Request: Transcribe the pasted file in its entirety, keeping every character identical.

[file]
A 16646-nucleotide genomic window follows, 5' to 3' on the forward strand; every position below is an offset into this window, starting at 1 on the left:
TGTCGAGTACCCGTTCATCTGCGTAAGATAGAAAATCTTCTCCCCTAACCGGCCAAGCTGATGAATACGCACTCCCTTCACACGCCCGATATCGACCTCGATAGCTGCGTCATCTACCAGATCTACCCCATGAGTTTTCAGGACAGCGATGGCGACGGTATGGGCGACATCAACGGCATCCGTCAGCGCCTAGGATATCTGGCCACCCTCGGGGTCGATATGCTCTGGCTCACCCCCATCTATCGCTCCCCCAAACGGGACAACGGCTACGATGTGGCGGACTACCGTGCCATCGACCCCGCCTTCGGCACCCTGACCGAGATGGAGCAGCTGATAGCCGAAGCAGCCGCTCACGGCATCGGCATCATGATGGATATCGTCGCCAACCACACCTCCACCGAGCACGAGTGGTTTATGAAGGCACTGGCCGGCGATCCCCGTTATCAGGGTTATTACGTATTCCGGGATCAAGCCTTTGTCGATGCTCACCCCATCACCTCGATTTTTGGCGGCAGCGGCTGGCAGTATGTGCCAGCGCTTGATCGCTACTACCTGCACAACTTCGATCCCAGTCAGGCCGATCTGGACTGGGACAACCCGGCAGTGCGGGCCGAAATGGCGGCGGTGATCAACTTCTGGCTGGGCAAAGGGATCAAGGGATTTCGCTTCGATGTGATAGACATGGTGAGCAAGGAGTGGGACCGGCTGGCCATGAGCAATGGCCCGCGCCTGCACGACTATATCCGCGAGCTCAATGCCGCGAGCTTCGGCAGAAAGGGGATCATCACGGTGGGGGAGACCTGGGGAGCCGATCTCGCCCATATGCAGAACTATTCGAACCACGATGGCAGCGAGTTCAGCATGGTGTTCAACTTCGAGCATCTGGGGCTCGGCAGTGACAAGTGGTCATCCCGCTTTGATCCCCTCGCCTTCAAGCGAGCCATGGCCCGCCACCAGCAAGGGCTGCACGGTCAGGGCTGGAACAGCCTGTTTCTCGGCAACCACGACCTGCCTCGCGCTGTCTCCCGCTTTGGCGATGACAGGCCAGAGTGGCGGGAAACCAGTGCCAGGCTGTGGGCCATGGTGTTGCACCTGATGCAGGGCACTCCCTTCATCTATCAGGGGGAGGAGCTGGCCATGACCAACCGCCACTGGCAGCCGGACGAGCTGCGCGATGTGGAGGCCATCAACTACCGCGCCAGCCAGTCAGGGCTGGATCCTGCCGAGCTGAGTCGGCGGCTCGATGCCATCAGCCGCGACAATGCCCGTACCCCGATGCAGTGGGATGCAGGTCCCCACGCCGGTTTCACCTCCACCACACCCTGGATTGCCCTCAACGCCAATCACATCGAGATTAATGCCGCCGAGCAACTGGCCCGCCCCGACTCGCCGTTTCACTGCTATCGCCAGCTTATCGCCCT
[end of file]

A 16646-nucleotide genomic window follows, 5' to 3' on the forward strand; every position below is an offset into this window, starting at 1 on the left:
TGTCGAGTACCCGTTCATCTGCGTAAGATAGAAAATCTTCTCCCCTAACCGGCCAAGCTGATGAATACGCACTCCCTTCACACGCCCGATATCGACCTCGATAGCTGCGTCATCTACCAGATCTACCCCATGAGTTTTCAGGACAGCGATGGCGACGGTATGGGCGACATCAACGGCATCCGTCAGCGCCTAGGATATCTGGCCACCCTCGGGGTCGATATGCTCTGGCTCACCCCCATCTATCGCTCCCCCAAACGGGACAACGGCTACGATGTGGCGGACTACCGTGCCATCGACCCCGCCTTCGGCACCCTGACCGAGATGGAGCAGCTGATAGCCGAAGCAGCCGCTCACGGCATCGGCATCATGATGGATATCGTCGCCAACCACACCTCCACCGAGCACGAGTGGTTTATGAAGGCACTGGCCGGCGATCCCCGTTATCAGGGTTATTACGTATTCCGGGATCAAGCCTTTGTCGATGCTCACCCCATCACCTCGATTTTTGGCGGCAGCGGCTGGCAGTATGTGCCAGCGCTTGATCGCTACTACCTGCACAACTTCGATCCCAGTCAGGCCGATCTGGACTGGGACAACCCGGCAGTGCGGGCCGAAATGGCGGCGGTGATCAACTTCTGGCTGGGCAAAGGGATCAAGGGATTTCGCTTCGATGTGATAGACATGGTGAGCAAGGAGTGGGACCGGCTGGCCATGAGCAATGGCCCGCGCCTGCACGACTATATCCGCGAGCTCAATGCCGCGAGCTTCGGCAGAAAGGGGATCATCACGGTGGGGGAGACCTGGGGAGCCGATCTCGCCCATATGCAGAACTATTCGAACCACGATGGCAGCGAGTTCAGCATGGTGTTCAACTTCGAGCATCTGGGGCTCGGCAGTGACAAGTGGTCATCCCGCTTTGATCCCCTCGCCTTCAAGCGAGCCATGGCCCGCCACCAGCAAGGGCTGCACGGTCAGGGCTGGAACAGCCTGTTTCTCGGCAACCACGACCTGCCTCGCGCTGTCTCCCGCTTTGGCGATGACAGGCCAGAGTGGCGGGAAACCAGTGCCAGGCTGTGGGCCATGGTGTTGCACCTGATGCAGGGCACTCCCTTCATCTATCAGGGGGAGGAGCTGGCCATGACCAACCGCCACTGGCAGCCGGACGAGCTGCGCGATGTGGAGGCCATCAACTACCGCGCCAGCCAGTCAGGGCTGGATCCTGCCGAGCTGAGTCGGCGGCTCGATGCCATCAGCCGCGACAATGCCCGTACCCCGATGCAGTGGGATGCAGGTCCCCACGCCGGTTTCACCTCCACCACACCCTGGATTGCCCTCAACGCCAATCACATCGAGATTAATGCCGCCGAGCAACTGGCCCGCCCCGACTCGCCGTTTCACTGCTATCGCCAGCTTATCGCCCT